Necrotic Enteritis: How to Treat and Prevent This Disease from Wreaking Havoc to Your Birds

Necrotic Enteritis Causes, Prevention and Treatment.

birds affected by necrotic enteritis

Necrotic enteritis and Coccidiosis are very important diseases that affect the intestinal health of poultry birds and cause a serious blow to the farmer.


Both necrotic enteritis and coccidiosis are partners in crime when it comes to wreaking havoc to the farmer.


This is because the development of necrotic enteritis is highly dependent on the intestinal damage caused by coccidiosis.


This disease occurs worldwide, and it is one of the most common and economically devastating bacterial diseases in modern broiler flocks in terms of performance, welfare, and mortality.


The disease basically affects broiler chickens between 3–6 weeks old and even turkeys between  6–12 weeks old.  


Raised on litter but can also affect commercial layer pullets raised in cages.


The disease is caused by a bacterial toxins called clostridium perfringens toxins with type A, C- alpha and C-beta.


The primary mode of transmission is through the soil, dust, litter, and feces, other stressors can trigger the condition such as the choice of raw material used in the feed and size of the feed particles, cold and heat temperatures.

almost dying birds


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Predisposing Factors Capable of Causing Necrotic Enteritis


The primary causative agent that causes necrotic enteritis is Clostridium Perfringens. But there are other predisposing factors and environmental stressors as outlined below.


Any factor that causes stress in poultry birds especially broiler chicks could suppress the immune system making them more vulnerable to infectious, viral and bacterial diseases.


This will consequently disturb the balance of the intestinal ecosystem.  In such a way that necrotic enteritis becomes a threat and the risk of its outbreak is high.


  • Soil, dusty environment, poorly managed litter and feces are a sure way of spreading the causative agent that causes necrotic enteritis.


  • The choice of raw materials in feed formulation, particle size also seems to influence gut health.


  • Feed size, Feed containing many small and some large-sized particles is more predisposed to necrotic enteritis than feed containing uniform particles.


  • Changes in the feeding regime.


  • Increased stocking density increase stress in the flock and suppress the immunological status of the chickens, making them more sensitive to necrotic enteritis infection.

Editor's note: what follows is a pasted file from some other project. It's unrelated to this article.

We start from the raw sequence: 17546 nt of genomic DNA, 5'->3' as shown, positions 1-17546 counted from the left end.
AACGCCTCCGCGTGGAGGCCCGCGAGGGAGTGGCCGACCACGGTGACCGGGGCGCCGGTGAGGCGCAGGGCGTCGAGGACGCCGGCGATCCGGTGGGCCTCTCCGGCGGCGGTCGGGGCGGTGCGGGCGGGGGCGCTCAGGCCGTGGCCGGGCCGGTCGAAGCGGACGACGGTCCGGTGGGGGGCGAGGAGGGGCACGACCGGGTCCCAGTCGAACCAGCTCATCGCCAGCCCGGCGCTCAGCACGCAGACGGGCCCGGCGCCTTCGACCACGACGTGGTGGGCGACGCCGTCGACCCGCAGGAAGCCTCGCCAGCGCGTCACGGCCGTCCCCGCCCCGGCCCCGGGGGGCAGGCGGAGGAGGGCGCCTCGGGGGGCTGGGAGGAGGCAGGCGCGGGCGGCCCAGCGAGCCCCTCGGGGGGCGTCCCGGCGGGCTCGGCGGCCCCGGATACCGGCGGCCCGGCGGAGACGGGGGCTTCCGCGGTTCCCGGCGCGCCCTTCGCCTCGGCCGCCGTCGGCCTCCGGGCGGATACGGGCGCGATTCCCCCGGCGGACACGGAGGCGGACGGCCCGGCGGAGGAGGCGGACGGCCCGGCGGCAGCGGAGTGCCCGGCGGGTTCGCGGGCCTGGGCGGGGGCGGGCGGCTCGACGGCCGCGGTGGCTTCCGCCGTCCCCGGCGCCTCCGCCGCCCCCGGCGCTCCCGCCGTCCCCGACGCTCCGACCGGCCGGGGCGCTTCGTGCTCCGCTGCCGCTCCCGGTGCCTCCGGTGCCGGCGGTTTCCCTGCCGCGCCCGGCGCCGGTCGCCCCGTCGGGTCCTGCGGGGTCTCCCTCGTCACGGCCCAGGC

• The intestinal damage caused by coccidiosis is one of the main factors for the development of necrotic enteritis. perfringens.


  • Temperature is one of the most important physical environmental stressors, (both cold and heat) that could significantly affect health, welfare and the general bird performance as well as the profit margin.


  • According to the results of the experimental study by Tsiouriset al. Cold stress predisposes birds to develop NE lesions, as a result of immunosuppression. Similarly, heat stress was associated with the outbreak of NE in unchallenged birds.


  • Other predisposing and husbandry factors, such as the poultry house microenvironment (e.g. adequate ventilation, air humidity, and lighting program).


greatly affected birds by NE



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Signs and Symptoms


Most often the only sign of necrotic enteritis in a flock is a sudden increase in mortality. C. perfringens-induced NE in chickens leads to sudden death, with mortality rates up to 50%.


However, other signs and symptoms could include the following:


  • Birds show signs of depression.


  • Visible Ruffled feathers.


  • Diarrhea may also be seen.


  • Reluctance to move.


  • With eyes closed.


  • Sudden death may occur


already death bird by necrotic enteritis

Prevention of Necrotic Enteritis

Prevention is always far better than cure. Prevention entails taking actions on predisposing factors such as:


  • Avoid changing diet and feed suddenly.



  • Controlling the causative agent of the disease by reducing its proliferation, colonization, and persistence of virulent strains of perfringens or interfering with virulence and pathogenicity factor.


  • By using natural feed additives, such as probiotics (yeasts or bacteria).


  • The use of low-protein diets or the use of highly digestible protein sources in combination with enzymes to break down the indigestible structural components in the diet will reduce the opportunity for perfingens to develop in the gut.




A probiotic is defined as “a live microbial food supplement that beneficially affects the host by improving the intestinal microbial balance” (Fuller, 1999).


Indeed, probiotics can interact with the host to improve immunity and intestinal morphology or stimulate the metabolism, thus reducing the risk of infection by opportunistic pathogens. 


This is particularly important in young animals in which stable intestinal bacteria have not yet been established.


By adding probiotics to feed or water the intestine is populated with beneficial bacteria avoiding or decreasing the extent of pathogen colonization (nurmi and rantala, 1973)





Penicillins (e.g. phenoxymethylpenicillin, Amoxicillin), in drinking water, or Bacitracin in the feed (e.g. 100 ppm).


Water medication for 3-5 days and in-feed medication for 5-7 days depending on the severity of the disease.


Treatment for necrotic enteritis is most commonly administered in the drinking water, with bacitracin (200–400 mg/gal. for 5–7 days), penicillin (1,500,000 u/gal. for 5 days), and lincomycin (64 mg/gal. for 7 days) most often used.


In each case, the medicated drinking water should be the sole source of water. Weak and dying birds should be removed and dispose of properly.

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